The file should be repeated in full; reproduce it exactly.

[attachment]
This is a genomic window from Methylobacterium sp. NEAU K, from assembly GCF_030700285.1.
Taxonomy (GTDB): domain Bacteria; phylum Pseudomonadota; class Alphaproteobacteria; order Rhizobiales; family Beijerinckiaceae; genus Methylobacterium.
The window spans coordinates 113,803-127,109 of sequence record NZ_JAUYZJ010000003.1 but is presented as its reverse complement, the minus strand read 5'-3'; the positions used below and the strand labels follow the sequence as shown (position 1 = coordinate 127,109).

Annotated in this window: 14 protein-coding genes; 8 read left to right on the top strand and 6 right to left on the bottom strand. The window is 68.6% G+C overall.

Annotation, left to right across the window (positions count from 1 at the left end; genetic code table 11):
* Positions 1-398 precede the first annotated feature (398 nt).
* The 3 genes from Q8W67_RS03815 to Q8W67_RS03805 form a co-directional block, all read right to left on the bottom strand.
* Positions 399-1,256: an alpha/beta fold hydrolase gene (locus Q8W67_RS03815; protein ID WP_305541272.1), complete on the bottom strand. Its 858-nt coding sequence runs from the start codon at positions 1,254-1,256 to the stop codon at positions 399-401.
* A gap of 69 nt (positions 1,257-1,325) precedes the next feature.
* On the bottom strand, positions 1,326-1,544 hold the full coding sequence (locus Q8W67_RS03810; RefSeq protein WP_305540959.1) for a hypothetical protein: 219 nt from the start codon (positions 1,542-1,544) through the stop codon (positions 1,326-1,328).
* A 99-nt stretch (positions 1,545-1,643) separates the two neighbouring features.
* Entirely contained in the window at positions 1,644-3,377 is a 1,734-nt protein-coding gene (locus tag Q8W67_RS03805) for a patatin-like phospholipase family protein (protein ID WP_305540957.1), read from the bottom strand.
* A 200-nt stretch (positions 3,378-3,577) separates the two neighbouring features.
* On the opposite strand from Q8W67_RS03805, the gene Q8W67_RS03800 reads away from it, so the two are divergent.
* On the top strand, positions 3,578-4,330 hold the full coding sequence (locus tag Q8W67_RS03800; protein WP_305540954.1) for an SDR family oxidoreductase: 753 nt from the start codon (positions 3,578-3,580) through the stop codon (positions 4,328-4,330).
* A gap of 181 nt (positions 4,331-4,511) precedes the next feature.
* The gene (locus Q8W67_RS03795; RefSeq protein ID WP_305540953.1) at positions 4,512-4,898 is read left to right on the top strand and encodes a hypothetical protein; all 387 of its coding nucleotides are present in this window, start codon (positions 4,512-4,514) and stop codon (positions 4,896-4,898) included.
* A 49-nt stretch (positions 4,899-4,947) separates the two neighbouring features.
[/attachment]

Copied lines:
This is a genomic window from Methylobacterium sp. NEAU K, from assembly GCF_030700285.1.
Taxonomy (GTDB): domain Bacteria; phylum Pseudomonadota; class Alphaproteobacteria; order Rhizobiales; family Beijerinckiaceae; genus Methylobacterium.
The window spans coordinates 113,803-127,109 of sequence record NZ_JAUYZJ010000003.1 but is presented as its reverse complement, the minus strand read 5'-3'; the positions used below and the strand labels follow the sequence as shown (position 1 = coordinate 127,109).

Annotated in this window: 14 protein-coding genes; 8 read left to right on the top strand and 6 right to left on the bottom strand. The window is 68.6% G+C overall.

Annotation, left to right across the window (positions count from 1 at the left end; genetic code table 11):
* Positions 1-398 precede the first annotated feature (398 nt).
* The 3 genes from Q8W67_RS03815 to Q8W67_RS03805 form a co-directional block, all read right to left on the bottom strand.
* Positions 399-1,256: an alpha/beta fold hydrolase gene (locus Q8W67_RS03815; protein ID WP_305541272.1), complete on the bottom strand. Its 858-nt coding sequence runs from the start codon at positions 1,254-1,256 to the stop codon at positions 399-401.
* A gap of 69 nt (positions 1,257-1,325) precedes the next feature.
* On the bottom strand, positions 1,326-1,544 hold the full coding sequence (locus Q8W67_RS03810; RefSeq protein WP_305540959.1) for a hypothetical protein: 219 nt from the start codon (positions 1,542-1,544) through the stop codon (positions 1,326-1,328).
* A 99-nt stretch (positions 1,545-1,643) separates the two neighbouring features.
* Entirely contained in the window at positions 1,644-3,377 is a 1,734-nt protein-coding gene (locus tag Q8W67_RS03805) for a patatin-like phospholipase family protein (protein ID WP_305540957.1), read from the bottom strand.
* A 200-nt stretch (positions 3,378-3,577) separates the two neighbouring features.
* On the opposite strand from Q8W67_RS03805, the gene Q8W67_RS03800 reads away from it, so the two are divergent.
* On the top strand, positions 3,578-4,330 hold the full coding sequence (locus tag Q8W67_RS03800; protein WP_305540954.1) for an SDR family oxidoreductase: 753 nt from the start codon (positions 3,578-3,580) through the stop codon (positions 4,328-4,330).
* A gap of 181 nt (positions 4,331-4,511) precedes the next feature.
* The gene (locus Q8W67_RS03795; RefSeq protein ID WP_305540953.1) at positions 4,512-4,898 is read left to right on the top strand and encodes a hypothetical protein; all 387 of its coding nucleotides are present in this window, start codon (positions 4,512-4,514) and stop codon (positions 4,896-4,898) included.
* A 49-nt stretch (positions 4,899-4,947) separates the two neighbouring features.